While you can do deep breathing exercises anywhere, you need to do it for 20-30 minutes per day to lower your levels of stress and anxiety. That time can be spread throughout the day, as described below. Deep breathing will bathe your brain in the vital oxygen your brain needs at all times.  You can experience calmness, peacefulness, and a better sense of well-being.

Types of Deep Breathing Exercises

There are several ways you can go about deep breathing to reduce stress:

  • Visualization with deep breathing. This only takes a few seconds to complete the exercise. You consciously relax the tenseness in your shoulders and neck, which is where many people tighten up during stress. Then you take a deep breath and visualize the bottoms of your feet as having holes in them. Imagine that, through those holes, warm, comforting air is flowing up from the ground to fill up your entire body. The warmth is relaxing and you’ll feel less stress within seconds. Imagine your muscles soaking up the warmth and relaxation under the feeling. Do this several times a day when you feel the most stress.
  • Breathe with a stuffed animal. This exercise takes a little bit longer but it can be extremely soothing. The purpose of the stuffed animal is to remind you to breathe through your abdomen. As you take those deep breaths, it will rise and fall with each breath. If it isn’t, you aren’t breathing deeply enough. Lie down on a couch or bed and put one hand in the area of your chest. Place your stuffed animal in the middle of your abdomen. Keep your eyes closed and allow your body’s muscles to sequentially relax from the top of your head to the bottoms of your feet. Breathe in a deep breath, hold it for a few seconds, and slowly breathe out. Try this for about twenty breaths and repeat throughout the day when you feel the most stressed out.
  • Escape breathing. Escape into your mind by seeing yourself in a calm and serene place. Use all your senses to imagine yourself in this place. Breathe deeply and imagine yourself as calm as possible in this place. It may be a beach with the crashing waves of the ocean, the forest with its rustling leaves and the sounds of birds, or a meadow, where the wind is blowing serenely on your face as you breathe in deeply.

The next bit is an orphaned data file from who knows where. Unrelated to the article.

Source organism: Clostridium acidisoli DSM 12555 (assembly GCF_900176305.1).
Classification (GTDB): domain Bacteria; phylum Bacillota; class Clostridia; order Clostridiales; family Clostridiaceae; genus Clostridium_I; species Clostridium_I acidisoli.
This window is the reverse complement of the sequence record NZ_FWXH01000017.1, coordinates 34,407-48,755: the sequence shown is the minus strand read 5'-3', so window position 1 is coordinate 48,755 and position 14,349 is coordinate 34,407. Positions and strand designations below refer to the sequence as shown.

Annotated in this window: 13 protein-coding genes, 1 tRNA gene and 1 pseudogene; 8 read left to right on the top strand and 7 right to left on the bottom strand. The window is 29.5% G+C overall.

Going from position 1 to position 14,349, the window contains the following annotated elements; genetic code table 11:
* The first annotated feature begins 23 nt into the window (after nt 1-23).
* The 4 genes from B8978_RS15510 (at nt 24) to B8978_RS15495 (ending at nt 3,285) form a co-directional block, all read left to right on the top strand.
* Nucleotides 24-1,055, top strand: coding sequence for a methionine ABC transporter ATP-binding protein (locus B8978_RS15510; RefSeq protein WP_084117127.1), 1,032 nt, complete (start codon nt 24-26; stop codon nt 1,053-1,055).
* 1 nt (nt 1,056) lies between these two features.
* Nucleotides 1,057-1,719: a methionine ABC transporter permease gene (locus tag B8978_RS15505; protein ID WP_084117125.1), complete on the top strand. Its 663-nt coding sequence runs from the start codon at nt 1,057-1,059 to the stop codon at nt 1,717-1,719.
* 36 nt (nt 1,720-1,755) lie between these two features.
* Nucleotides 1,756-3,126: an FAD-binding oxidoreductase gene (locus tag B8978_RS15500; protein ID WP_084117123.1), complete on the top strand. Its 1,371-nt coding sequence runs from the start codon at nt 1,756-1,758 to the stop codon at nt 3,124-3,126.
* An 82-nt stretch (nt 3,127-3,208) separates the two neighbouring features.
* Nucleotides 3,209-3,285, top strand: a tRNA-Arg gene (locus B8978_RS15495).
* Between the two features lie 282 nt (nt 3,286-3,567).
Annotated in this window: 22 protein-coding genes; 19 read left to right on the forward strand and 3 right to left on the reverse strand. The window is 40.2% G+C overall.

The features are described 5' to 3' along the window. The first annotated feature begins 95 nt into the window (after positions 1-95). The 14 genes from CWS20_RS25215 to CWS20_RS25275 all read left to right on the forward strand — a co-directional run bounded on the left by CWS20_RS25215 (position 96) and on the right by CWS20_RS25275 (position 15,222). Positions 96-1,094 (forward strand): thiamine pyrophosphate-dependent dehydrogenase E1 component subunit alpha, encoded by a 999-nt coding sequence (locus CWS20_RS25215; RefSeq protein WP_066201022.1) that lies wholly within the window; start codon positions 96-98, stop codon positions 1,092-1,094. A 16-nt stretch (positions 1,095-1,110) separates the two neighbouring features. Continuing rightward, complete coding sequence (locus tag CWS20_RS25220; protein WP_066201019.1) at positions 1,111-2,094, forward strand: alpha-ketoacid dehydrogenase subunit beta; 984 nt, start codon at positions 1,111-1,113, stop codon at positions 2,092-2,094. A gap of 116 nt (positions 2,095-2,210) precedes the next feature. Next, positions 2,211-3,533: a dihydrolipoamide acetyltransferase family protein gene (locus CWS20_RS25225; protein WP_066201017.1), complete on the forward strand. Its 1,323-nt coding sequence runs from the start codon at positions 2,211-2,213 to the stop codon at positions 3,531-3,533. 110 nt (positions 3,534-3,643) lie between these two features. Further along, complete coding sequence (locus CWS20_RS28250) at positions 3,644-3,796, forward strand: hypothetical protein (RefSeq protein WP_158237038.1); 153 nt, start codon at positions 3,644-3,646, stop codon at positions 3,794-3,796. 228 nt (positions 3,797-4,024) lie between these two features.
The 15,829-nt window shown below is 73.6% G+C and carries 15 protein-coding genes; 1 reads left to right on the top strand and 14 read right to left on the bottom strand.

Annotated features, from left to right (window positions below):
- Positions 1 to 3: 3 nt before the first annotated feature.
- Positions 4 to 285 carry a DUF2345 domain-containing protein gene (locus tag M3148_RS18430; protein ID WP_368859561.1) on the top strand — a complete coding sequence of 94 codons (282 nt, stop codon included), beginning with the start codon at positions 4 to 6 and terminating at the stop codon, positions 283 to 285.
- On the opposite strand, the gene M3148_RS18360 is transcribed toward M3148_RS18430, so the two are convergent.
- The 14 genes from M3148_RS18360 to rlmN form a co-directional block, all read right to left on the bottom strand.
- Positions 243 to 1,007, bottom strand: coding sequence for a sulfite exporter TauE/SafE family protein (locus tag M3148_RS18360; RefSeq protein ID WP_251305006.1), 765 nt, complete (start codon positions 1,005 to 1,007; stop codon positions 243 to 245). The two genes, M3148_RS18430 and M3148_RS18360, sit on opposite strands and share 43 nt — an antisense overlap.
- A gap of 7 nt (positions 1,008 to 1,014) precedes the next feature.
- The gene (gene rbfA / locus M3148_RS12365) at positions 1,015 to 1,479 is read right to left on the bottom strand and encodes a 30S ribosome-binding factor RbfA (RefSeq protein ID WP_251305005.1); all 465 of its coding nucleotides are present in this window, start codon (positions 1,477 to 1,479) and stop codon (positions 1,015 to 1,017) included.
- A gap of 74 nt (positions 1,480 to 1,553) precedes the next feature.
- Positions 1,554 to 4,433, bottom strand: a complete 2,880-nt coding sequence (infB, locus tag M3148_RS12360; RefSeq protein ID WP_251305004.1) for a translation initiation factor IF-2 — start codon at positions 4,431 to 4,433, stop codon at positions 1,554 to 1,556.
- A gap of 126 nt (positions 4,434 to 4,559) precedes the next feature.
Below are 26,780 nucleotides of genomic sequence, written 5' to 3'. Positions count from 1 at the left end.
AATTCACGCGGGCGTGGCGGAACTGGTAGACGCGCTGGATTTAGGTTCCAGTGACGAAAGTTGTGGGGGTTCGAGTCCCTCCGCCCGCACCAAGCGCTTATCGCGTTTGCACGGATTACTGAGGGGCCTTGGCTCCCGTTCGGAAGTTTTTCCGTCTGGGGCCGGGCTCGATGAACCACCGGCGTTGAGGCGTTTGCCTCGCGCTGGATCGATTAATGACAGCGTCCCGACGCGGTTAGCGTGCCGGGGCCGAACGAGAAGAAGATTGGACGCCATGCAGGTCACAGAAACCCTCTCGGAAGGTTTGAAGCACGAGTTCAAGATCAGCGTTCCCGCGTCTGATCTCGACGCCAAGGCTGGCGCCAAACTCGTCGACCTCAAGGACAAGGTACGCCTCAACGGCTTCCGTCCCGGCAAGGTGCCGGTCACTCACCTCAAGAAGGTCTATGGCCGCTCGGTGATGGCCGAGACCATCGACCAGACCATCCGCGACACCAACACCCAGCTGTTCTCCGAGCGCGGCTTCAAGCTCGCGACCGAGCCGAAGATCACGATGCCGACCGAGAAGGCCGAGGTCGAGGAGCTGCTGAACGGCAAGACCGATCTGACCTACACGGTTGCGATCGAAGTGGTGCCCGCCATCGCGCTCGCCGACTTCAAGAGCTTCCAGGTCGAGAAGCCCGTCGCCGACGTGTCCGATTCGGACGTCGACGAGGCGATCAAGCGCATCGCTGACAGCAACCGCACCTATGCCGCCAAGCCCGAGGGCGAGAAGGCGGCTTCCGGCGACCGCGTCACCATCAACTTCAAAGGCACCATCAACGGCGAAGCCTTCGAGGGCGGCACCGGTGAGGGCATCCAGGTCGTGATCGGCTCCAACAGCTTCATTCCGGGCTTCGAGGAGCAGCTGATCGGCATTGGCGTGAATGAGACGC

Fitting Deep Breathing into your Day

Try these tips:

  • Do the deep breathing exercises while engaged in other daily activities: while stuck in traffic, waiting for an appointment, sitting on the train or bus. You can even do deep breathing while walking around.
  • Set one or two deep breathing sessions per day, perhaps in the morning and just before going to bed. This will allow you to de-stress so that you can start your day stress-free and end your day stress-free.
  • Practice mindfulness techniques. Mindfulness is when you use your brain just to notice the world around you without any type of judgment or criticism. This will increase your focus on the here and now so that you aren’t dwelling on past stressors.

To explore the topic more, check out these books for adults and children about deep breathing for health:  Deep Breathing for Adults and Children